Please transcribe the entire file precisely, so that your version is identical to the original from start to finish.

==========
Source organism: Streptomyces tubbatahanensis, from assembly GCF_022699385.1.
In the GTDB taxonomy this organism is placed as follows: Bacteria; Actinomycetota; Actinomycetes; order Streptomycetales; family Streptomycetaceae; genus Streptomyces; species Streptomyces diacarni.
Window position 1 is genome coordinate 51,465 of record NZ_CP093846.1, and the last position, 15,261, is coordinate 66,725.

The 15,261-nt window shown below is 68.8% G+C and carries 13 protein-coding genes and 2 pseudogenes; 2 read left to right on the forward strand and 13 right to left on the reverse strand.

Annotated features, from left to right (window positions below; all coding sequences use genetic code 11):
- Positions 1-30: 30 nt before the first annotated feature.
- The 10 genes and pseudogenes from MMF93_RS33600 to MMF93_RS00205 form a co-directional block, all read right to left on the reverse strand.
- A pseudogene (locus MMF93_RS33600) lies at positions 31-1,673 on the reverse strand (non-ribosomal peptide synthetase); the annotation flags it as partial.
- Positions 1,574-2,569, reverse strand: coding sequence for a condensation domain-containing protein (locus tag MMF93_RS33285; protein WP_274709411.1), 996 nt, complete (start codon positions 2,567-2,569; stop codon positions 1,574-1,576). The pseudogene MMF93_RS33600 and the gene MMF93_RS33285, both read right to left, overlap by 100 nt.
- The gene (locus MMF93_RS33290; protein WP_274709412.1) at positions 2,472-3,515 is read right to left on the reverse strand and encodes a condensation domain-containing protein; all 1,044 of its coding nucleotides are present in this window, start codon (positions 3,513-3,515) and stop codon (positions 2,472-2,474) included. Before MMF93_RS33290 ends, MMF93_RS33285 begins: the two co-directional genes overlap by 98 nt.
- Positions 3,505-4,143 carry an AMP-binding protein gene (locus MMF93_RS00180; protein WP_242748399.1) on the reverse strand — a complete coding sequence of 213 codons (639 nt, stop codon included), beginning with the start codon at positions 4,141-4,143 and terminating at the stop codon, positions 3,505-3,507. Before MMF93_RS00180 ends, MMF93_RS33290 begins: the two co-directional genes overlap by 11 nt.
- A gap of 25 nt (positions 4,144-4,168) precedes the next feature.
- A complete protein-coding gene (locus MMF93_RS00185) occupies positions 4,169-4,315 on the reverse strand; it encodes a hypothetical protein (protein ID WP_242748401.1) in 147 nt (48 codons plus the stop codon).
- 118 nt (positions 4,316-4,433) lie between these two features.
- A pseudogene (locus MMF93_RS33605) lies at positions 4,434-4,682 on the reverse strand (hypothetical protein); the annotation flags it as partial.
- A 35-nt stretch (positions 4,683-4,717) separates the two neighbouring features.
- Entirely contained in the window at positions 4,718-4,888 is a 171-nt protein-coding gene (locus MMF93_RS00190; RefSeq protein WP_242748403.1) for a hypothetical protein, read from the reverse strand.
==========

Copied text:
Source organism: Streptomyces tubbatahanensis, from assembly GCF_022699385.1.
In the GTDB taxonomy this organism is placed as follows: Bacteria; Actinomycetota; Actinomycetes; order Streptomycetales; family Streptomycetaceae; genus Streptomyces; species Streptomyces diacarni.
Window position 1 is genome coordinate 51,465 of record NZ_CP093846.1, and the last position, 15,261, is coordinate 66,725.

The 15,261-nt window shown below is 68.8% G+C and carries 13 protein-coding genes and 2 pseudogenes; 2 read left to right on the forward strand and 13 right to left on the reverse strand.

Annotated features, from left to right (window positions below; all coding sequences use genetic code 11):
- Positions 1-30: 30 nt before the first annotated feature.
- The 10 genes and pseudogenes from MMF93_RS33600 to MMF93_RS00205 form a co-directional block, all read right to left on the reverse strand.
- A pseudogene (locus MMF93_RS33600) lies at positions 31-1,673 on the reverse strand (non-ribosomal peptide synthetase); the annotation flags it as partial.
- Positions 1,574-2,569, reverse strand: coding sequence for a condensation domain-containing protein (locus tag MMF93_RS33285; protein WP_274709411.1), 996 nt, complete (start codon positions 2,567-2,569; stop codon positions 1,574-1,576). The pseudogene MMF93_RS33600 and the gene MMF93_RS33285, both read right to left, overlap by 100 nt.
- The gene (locus MMF93_RS33290; protein WP_274709412.1) at positions 2,472-3,515 is read right to left on the reverse strand and encodes a condensation domain-containing protein; all 1,044 of its coding nucleotides are present in this window, start codon (positions 3,513-3,515) and stop codon (positions 2,472-2,474) included. Before MMF93_RS33290 ends, MMF93_RS33285 begins: the two co-directional genes overlap by 98 nt.
- Positions 3,505-4,143 carry an AMP-binding protein gene (locus MMF93_RS00180; protein WP_242748399.1) on the reverse strand — a complete coding sequence of 213 codons (639 nt, stop codon included), beginning with the start codon at positions 4,141-4,143 and terminating at the stop codon, positions 3,505-3,507. Before MMF93_RS00180 ends, MMF93_RS33290 begins: the two co-directional genes overlap by 11 nt.
- A gap of 25 nt (positions 4,144-4,168) precedes the next feature.
- A complete protein-coding gene (locus MMF93_RS00185) occupies positions 4,169-4,315 on the reverse strand; it encodes a hypothetical protein (protein ID WP_242748401.1) in 147 nt (48 codons plus the stop codon).
- 118 nt (positions 4,316-4,433) lie between these two features.
- A pseudogene (locus MMF93_RS33605) lies at positions 4,434-4,682 on the reverse strand (hypothetical protein); the annotation flags it as partial.
- A 35-nt stretch (positions 4,683-4,717) separates the two neighbouring features.
- Entirely contained in the window at positions 4,718-4,888 is a 171-nt protein-coding gene (locus MMF93_RS00190; RefSeq protein WP_242748403.1) for a hypothetical protein, read from the reverse strand.